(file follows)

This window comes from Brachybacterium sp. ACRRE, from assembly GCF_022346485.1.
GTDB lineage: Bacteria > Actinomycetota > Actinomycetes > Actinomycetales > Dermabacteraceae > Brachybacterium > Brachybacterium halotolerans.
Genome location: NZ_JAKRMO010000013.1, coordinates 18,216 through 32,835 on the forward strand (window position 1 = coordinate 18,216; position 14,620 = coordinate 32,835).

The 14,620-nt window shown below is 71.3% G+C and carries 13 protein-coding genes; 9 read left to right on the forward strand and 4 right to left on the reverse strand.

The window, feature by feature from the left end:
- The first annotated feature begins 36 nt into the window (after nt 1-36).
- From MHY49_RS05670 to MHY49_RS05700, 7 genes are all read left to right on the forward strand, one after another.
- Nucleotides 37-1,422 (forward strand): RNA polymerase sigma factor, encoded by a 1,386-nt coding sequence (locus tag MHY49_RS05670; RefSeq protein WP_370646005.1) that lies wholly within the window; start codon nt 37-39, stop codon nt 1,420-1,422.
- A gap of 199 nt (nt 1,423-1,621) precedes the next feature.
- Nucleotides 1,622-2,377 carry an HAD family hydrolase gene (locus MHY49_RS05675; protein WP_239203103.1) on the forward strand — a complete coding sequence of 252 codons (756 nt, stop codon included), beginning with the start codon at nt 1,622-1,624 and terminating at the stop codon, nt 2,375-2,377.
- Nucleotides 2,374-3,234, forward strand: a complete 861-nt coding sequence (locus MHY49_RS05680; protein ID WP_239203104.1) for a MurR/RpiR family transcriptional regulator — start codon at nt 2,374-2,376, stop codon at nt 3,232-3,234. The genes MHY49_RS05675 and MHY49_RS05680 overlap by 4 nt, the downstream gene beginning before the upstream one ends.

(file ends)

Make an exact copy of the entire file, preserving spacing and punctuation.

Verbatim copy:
This window comes from Brachybacterium sp. ACRRE, from assembly GCF_022346485.1.
GTDB lineage: Bacteria > Actinomycetota > Actinomycetes > Actinomycetales > Dermabacteraceae > Brachybacterium > Brachybacterium halotolerans.
Genome location: NZ_JAKRMO010000013.1, coordinates 18,216 through 32,835 on the forward strand (window position 1 = coordinate 18,216; position 14,620 = coordinate 32,835).

The 14,620-nt window shown below is 71.3% G+C and carries 13 protein-coding genes; 9 read left to right on the forward strand and 4 right to left on the reverse strand.

The window, feature by feature from the left end:
- The first annotated feature begins 36 nt into the window (after nt 1-36).
- From MHY49_RS05670 to MHY49_RS05700, 7 genes are all read left to right on the forward strand, one after another.
- Nucleotides 37-1,422 (forward strand): RNA polymerase sigma factor, encoded by a 1,386-nt coding sequence (locus tag MHY49_RS05670; RefSeq protein WP_370646005.1) that lies wholly within the window; start codon nt 37-39, stop codon nt 1,420-1,422.
- A gap of 199 nt (nt 1,423-1,621) precedes the next feature.
- Nucleotides 1,622-2,377 carry an HAD family hydrolase gene (locus MHY49_RS05675; protein WP_239203103.1) on the forward strand — a complete coding sequence of 252 codons (756 nt, stop codon included), beginning with the start codon at nt 1,622-1,624 and terminating at the stop codon, nt 2,375-2,377.
- Nucleotides 2,374-3,234, forward strand: a complete 861-nt coding sequence (locus MHY49_RS05680; protein ID WP_239203104.1) for a MurR/RpiR family transcriptional regulator — start codon at nt 2,374-2,376, stop codon at nt 3,232-3,234. The genes MHY49_RS05675 and MHY49_RS05680 overlap by 4 nt, the downstream gene beginning before the upstream one ends.